Railroad workers and auto drivers, being human, share something in common: both are fallible. The big difference, of course, lies in the degree of the safety burden which they shoulder. When an operator is responsible for a hundred lives or more, the margin for error is much narrower.
Implementing PTC requires cooperation by multiple agencies, and they’re not all alike.
Railroad operations are overseen by transportation agencies including the U.S. Department of Transportation, the Federal Railroad Administration, the Surface Transportation Board and the NTSB. However, PTC systems also rely upon wireless communication capability between locomotives, the track system, and railroad back offices, and responsibility for licensing the (very limited) wireless spectrum lies within the Federal Communications Commission (FCC). The Rail Safety Improvement Act of 2008 mandated PTC, but because the Act did not set aside dedicated radio frequency spectrum for the technology or direct the FCC to do so, the FCC has needed to assist the railroads in acquiring that spectrum from other licensees.
Private freight railroads have been able to buy the necessary wireless space, but cash-strapped public passenger carriers like Amtrak and local/regional commuter lines (which already must rely upon subsidies to operate) have a harder time finding money for those spectrum purchases.
It’s important to remember that Congress and federal agencies can be very different in how they approach their work. Where safety is concerned, federal agencies tend to be more prescriptive, relying on regulations and enforcement to influence behavior. In the case of wireless communications spectrum, however, the feds take a more market-based approach. Congress mandated the implementation of PTC, but did not instruct the FCC to be more than a neutral party in how the implementation was to be carried out, and that makes the implementation more cumbersome.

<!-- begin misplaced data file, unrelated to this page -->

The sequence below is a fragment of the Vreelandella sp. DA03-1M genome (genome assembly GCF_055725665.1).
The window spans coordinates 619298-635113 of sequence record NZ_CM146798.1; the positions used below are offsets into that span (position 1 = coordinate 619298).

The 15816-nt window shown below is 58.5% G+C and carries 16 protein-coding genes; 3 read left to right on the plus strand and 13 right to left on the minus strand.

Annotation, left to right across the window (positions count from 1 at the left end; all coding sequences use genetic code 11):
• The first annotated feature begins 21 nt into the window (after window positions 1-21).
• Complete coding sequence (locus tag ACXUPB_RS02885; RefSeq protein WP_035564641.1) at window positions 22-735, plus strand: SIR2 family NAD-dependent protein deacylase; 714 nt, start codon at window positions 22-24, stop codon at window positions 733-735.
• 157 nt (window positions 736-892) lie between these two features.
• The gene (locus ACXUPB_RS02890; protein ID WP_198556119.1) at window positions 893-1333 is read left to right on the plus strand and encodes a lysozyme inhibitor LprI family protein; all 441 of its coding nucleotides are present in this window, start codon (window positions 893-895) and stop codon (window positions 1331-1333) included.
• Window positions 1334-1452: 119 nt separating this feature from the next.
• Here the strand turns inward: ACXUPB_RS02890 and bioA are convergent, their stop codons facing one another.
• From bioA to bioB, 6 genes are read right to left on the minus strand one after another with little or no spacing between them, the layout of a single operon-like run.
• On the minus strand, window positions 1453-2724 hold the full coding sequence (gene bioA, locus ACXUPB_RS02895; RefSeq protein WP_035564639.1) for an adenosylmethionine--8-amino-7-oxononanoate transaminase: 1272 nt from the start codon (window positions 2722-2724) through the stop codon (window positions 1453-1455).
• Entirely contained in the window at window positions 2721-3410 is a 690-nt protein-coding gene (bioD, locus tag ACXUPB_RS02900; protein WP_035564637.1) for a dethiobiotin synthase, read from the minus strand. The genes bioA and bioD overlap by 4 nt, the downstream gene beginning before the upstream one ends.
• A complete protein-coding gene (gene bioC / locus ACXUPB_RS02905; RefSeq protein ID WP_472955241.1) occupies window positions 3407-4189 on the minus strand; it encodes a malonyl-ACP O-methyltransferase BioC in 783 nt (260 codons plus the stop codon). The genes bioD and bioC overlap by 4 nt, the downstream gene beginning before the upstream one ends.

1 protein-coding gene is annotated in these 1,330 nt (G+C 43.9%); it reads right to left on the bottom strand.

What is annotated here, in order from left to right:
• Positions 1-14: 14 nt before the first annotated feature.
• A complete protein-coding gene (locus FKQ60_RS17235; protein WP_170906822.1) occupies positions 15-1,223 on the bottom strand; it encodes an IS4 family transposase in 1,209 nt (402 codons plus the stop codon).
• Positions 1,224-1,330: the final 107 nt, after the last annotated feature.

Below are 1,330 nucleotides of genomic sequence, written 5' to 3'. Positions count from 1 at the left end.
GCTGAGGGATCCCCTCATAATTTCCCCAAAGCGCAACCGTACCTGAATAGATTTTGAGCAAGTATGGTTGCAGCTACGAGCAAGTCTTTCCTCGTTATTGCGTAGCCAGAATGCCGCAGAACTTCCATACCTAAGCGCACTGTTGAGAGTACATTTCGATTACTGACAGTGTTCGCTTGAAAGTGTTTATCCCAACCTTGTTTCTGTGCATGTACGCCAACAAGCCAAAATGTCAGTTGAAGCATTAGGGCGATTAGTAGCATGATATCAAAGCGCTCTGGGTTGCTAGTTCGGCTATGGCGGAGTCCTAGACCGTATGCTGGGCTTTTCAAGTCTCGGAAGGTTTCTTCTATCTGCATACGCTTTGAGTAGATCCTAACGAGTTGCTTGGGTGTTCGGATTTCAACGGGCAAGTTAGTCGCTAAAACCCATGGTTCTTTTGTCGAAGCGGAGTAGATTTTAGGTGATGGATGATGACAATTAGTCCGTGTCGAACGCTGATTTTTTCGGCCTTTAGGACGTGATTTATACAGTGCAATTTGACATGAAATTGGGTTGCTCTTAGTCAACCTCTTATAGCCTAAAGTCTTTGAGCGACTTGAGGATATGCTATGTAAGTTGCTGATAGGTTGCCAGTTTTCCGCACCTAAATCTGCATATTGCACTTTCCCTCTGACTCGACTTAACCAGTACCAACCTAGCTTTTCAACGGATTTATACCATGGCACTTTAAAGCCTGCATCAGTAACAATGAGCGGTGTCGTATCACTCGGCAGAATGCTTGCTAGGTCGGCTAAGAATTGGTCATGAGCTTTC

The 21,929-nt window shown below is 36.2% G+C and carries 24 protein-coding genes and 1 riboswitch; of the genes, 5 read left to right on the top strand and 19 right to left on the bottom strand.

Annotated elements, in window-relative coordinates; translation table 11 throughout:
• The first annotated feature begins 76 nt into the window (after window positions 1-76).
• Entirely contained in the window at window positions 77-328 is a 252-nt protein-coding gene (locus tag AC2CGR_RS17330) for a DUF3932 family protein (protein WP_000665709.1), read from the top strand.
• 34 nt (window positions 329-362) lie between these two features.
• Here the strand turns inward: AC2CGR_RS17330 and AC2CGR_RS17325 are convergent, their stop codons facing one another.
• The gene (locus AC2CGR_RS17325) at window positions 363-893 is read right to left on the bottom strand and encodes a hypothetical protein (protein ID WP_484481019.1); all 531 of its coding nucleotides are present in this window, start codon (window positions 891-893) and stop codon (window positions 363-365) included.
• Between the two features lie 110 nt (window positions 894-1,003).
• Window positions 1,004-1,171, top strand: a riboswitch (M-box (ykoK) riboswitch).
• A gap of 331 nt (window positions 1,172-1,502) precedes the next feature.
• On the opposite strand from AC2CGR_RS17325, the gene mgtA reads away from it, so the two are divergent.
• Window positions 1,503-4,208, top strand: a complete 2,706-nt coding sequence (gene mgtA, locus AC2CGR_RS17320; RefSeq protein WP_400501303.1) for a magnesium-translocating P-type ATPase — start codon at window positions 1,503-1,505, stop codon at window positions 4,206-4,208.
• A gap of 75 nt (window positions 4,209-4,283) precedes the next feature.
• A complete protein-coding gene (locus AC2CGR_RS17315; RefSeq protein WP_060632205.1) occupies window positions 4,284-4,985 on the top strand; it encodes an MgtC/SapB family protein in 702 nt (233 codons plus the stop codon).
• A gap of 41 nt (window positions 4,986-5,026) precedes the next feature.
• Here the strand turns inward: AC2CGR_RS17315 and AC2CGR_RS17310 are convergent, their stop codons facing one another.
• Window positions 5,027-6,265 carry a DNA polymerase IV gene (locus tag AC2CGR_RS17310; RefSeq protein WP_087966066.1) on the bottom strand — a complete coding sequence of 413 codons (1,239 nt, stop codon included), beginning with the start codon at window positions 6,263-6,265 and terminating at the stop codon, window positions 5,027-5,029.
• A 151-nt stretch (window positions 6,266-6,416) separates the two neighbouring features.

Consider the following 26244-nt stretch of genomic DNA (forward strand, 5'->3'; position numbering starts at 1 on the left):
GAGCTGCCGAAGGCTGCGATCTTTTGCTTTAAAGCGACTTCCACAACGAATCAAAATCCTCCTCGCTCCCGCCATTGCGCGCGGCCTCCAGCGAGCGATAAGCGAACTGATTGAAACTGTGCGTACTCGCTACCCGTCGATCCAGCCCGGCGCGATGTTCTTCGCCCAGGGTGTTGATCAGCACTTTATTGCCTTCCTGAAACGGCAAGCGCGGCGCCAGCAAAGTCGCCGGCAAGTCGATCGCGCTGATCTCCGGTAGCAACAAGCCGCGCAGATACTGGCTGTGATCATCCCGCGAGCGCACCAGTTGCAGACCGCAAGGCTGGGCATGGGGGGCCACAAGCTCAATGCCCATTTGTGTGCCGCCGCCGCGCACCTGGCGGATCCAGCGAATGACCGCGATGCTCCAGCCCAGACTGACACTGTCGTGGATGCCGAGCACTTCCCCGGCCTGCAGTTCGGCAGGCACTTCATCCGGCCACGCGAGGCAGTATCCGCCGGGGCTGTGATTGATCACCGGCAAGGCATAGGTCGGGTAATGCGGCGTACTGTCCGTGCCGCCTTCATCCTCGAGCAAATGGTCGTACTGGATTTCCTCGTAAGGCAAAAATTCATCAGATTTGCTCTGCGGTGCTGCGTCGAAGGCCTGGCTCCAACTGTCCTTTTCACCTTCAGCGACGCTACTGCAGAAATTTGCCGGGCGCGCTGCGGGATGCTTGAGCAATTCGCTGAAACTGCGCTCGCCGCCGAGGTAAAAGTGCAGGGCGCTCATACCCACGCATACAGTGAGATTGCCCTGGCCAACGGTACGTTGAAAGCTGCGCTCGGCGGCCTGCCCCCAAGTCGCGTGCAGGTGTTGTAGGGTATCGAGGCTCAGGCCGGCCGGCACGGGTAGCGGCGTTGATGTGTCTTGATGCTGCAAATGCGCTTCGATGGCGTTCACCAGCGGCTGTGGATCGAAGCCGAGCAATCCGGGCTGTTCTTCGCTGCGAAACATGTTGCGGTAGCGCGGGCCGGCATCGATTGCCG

We’re close, but we’re not there yet.
Two weeks after the crash in Washington, the Trump Administration signaled to the railroad companies that it plans to hold them to the current PTC deadline of December 2018. If that’s going to happen (and if we’re to avoid yet another deadline extension) those operators will need more help, and some of that assistance should come in the form of the FCC and all other related agencies advancing the cause as active partners in improving rail safety nationwide.
In her message to the nation’s railroads, Transportation Secretary Elaine Chao spoke of a need “to help create an increased level of urgency to underscore the imperative of meeting existing expectations for rolling out this critical rail-safety technology.” What Secretary Chao says is true; the need is urgent. What’s also true is that these “existing expectations” of which she speaks should be shared by parties both inside and outside of government, in common purpose toward the achievement of this important goal.
The NTSB investigations into the causes of these three crashes will take months to complete. Still, it’s likely that one or more of these crashes could have been prevented by PTC. Implementing PTC will constitute one of the most transformational advancements in the history of railroading, but it also represents an unprecedented challenge. That’s why we shouldn’t overlook or shortchange the complicated factors that are involved in getting there.
This is not as simple as flipping a switch.
Gregory Winfree, J.D. is the Agency Director of the Texas A&M Transportation Institute and a former U.S. Assistant Secretary of Transportation. Allan Rutter is a Senior Research Scientist at the Texas A&M Transportation Institute and a former Administrator of the Federal Railroad Administration.
For more informationRick Davenport
TTI Public Affairs Office